Metabolic adaptation at birth.
ABSTRACT After birth, the neonate must make a transition from the assured continuous transplacental supply of glucose to a variable fat-based fuel economy. The normal infant born at term accomplishes this transition through a series of well-coordinated metabolic and hormonal adaptive changes. The patterns of adaptation in the preterm infant and the baby born after intrauterine growth restriction are, however, different to that of a full-term neonate, with the risk for former groups that there will be impaired counter-regulatory ketogenesis. There is much less precise linkage of neonatal insulin secretion to prevailing blood glucose concentrations. These patterns of metabolic adaptation are further influenced by feeding practices.
- SourceAvailable from: Piotr Bregestovski[Show abstract] [Hide abstract]
ABSTRACT: While the ultimate dependence of brain function on its energy supply is evident, how basic neuronal parameters and network activity respond to energy metabolism deviations is unresolved. The resting membrane potential (E(m)) and reversal potential of GABA-induced anionic currents (E(GABA)) are among the most fundamental parameters controlling neuronal excitability. However, alterations of E(m) and E(GABA) under conditions of metabolic stress are not sufficiently documented, although it is well known that metabolic crisis may lead to neuronal hyper-excitability and aberrant neuronal network activities. In this work, we show that in slices, availability of energy substrates determines whether GABA signaling displays an inhibitory or excitatory mode, both in neonatal neocortex and hippocampus. We demonstrate that in the neonatal brain, E(m) and E(GABA) strongly depend on composition of the energy substrate pool. Complementing glucose with ketone bodies, pyruvate or lactate resulted in a significant hyperpolarization of both E(m) and E(GABA), and induced a radical shift in the mode of GABAergic synaptic transmission towards network inhibition. Generation of giant depolarizing potentials, currently regarded as the hallmark of spontaneous neonatal network activity in vitro, was strongly inhibited both in neocortex and hippocampus in the energy substrate enriched solution. Based on these results we suggest the composition of the artificial cerebrospinal fluid, which bears a closer resemblance to the in vivo energy substrate pool. Our results suggest that energy deficits induce unfavorable changes in E(m) and E(GABA), leading to neuronal hyperactivity that may initiate a cascade of pathological events.Journal of Neurochemistry 11/2009; 112(4):900-12. DOI:10.1111/j.1471-4159.2009.06506.x · 4.24 Impact Factor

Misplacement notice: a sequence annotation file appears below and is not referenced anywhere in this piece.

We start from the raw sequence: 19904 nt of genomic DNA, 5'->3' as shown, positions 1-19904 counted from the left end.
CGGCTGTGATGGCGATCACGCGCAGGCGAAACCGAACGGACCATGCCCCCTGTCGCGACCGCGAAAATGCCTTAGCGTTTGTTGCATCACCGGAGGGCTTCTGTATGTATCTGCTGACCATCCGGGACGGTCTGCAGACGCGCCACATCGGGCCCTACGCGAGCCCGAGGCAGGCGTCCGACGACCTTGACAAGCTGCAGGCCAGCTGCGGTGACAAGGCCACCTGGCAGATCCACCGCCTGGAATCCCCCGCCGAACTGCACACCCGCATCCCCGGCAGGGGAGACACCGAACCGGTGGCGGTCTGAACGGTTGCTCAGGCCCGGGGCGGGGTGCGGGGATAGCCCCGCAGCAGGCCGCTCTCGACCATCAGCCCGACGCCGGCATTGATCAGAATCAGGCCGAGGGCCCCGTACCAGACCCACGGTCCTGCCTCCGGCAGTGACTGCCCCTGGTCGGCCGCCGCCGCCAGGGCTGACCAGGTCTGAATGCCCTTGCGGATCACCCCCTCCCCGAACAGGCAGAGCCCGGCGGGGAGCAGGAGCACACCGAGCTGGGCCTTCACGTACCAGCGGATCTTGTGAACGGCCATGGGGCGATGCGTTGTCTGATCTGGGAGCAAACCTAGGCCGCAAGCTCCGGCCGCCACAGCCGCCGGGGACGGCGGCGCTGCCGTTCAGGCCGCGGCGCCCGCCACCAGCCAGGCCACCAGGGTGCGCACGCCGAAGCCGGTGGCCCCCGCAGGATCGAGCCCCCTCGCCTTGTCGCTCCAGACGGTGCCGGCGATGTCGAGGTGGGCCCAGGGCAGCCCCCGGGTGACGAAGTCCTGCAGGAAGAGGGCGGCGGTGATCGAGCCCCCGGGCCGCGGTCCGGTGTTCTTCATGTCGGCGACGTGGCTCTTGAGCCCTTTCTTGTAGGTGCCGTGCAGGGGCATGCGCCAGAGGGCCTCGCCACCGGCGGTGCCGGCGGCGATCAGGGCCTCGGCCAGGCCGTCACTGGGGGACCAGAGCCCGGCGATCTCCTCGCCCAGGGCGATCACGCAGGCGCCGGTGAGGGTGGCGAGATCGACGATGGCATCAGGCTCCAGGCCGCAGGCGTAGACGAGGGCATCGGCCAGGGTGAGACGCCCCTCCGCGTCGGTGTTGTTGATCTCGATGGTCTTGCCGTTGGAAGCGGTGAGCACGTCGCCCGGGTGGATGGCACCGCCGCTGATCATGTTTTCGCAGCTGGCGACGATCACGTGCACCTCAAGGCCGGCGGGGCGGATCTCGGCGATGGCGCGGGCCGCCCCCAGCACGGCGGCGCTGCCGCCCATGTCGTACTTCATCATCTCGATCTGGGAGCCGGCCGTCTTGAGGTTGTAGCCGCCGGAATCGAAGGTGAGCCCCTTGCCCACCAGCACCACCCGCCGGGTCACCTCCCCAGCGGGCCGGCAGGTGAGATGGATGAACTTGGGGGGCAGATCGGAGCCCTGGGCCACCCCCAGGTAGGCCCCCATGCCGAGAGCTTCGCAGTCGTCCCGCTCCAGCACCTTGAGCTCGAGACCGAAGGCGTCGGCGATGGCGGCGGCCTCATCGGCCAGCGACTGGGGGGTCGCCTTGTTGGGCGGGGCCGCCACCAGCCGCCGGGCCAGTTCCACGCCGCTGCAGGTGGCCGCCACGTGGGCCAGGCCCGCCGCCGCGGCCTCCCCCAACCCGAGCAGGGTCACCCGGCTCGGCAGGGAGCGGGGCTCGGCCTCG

- [Show abstract] [Hide abstract]
ABSTRACT: ZusammenfassungDieser Artikel beschreibt die Pathophysiologie des Glukosemetabolismus des Neugeborenen von Müttern mit diabetischer Stoffwechsellage, klinische Zeichen der diabetischen Fetopathie und der Hypoglykämie des Neugeborenen, das klinisch-praktische Vorgehen der postpartalen Blutzuckermessung und Definition der Hypoglykämie sowie die Prophylaxe und Therapie der postpartalen Hypoglykämie. Aufgrund einer möglichen deutlichen Beeinträchtigung der vor allem mentalen Entwicklung in den ersten Lebensjahren nach unmittelbar postpartalen rezidivierenden Hypoglykämien mit oder ohne Symptomen in der Risikogruppe sind regelmässige Blutzuckermessungen am ersten Lebenstag angezeigt. Ein postpartales Schema zur Blutzuckermessung und Therapie findet sich am Ende der Ausführungen.Gynäkologisch-geburtshilfliche Rundschau 01/2009; 49(4):271-276. DOI:10.1159/000301087
Article: Fueling brain neuronal activity[Show abstract] [Hide abstract]
ABSTRACT: The energy requirements of the brain are amazingly high. The brain represents about 2% of the body weight, but it receives 15% of the total blood flow provided by the cardiovascular system and consumes at least 25% circulating glucose plus 20% oxygen available in the body at rest. The cornerstone feature of the brain energy metabolism is its tight coupling with neuronal activity. An abnormality in the sequence of events allowing neurons to be adequately supplied with the necessary energy could have dramatic consequences exemplified in the neurodegenerative diseases such as epilepsy and Alzheimer’s disease. In this paper, we review the current views on the main pathways of neuronal energy supply.Biochemistry (Moscow) Supplement Series A Membrane and Cell Biology 04/2012; 6(2). DOI:10.1134/S1990747812010175